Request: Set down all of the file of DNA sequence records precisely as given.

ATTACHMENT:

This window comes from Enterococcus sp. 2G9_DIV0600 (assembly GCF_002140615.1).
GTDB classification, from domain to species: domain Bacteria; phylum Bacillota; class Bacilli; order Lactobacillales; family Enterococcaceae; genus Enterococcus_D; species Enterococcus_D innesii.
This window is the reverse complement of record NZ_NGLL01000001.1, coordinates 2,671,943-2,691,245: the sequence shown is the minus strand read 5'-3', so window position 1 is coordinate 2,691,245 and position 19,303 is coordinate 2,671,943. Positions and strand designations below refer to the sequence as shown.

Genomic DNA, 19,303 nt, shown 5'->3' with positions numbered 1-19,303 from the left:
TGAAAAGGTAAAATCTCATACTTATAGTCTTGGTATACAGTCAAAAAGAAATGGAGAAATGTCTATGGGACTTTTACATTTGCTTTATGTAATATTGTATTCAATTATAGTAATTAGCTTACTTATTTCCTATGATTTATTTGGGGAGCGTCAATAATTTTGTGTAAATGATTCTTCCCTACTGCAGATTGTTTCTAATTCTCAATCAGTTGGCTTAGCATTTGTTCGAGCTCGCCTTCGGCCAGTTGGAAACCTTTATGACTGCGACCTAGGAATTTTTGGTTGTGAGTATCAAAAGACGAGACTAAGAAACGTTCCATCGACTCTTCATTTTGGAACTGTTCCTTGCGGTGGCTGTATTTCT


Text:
This window comes from Enterococcus sp. 2G9_DIV0600 (assembly GCF_002140615.1).
GTDB classification, from domain to species: domain Bacteria; phylum Bacillota; class Bacilli; order Lactobacillales; family Enterococcaceae; genus Enterococcus_D; species Enterococcus_D innesii.
This window is the reverse complement of record NZ_NGLL01000001.1, coordinates 2,671,943-2,691,245: the sequence shown is the minus strand read 5'-3', so window position 1 is coordinate 2,691,245 and position 19,303 is coordinate 2,671,943. Positions and strand designations below refer to the sequence as shown.

Genomic DNA, 19,303 nt, shown 5'->3' with positions numbered 1-19,303 from the left:
TGAAAAGGTAAAATCTCATACTTATAGTCTTGGTATACAGTCAAAAAGAAATGGAGAAATGTCTATGGGACTTTTACATTTGCTTTATGTAATATTGTATTCAATTATAGTAATTAGCTTACTTATTTCCTATGATTTATTTGGGGAGCGTCAATAATTTTGTGTAAATGATTCTTCCCTACTGCAGATTGTTTCTAATTCTCAATCAGTTGGCTTAGCATTTGTTCGAGCTCGCCTTCGGCCAGTTGGAAACCTTTATGACTGCGACCTAGGAATTTTTGGTTGTGAGTATCAAAAGACGAGACTAAGAAACGTTCCATCGACTCTTCATTTTGGAACTGTTCCTTGCGGTGGCTGTATTTCT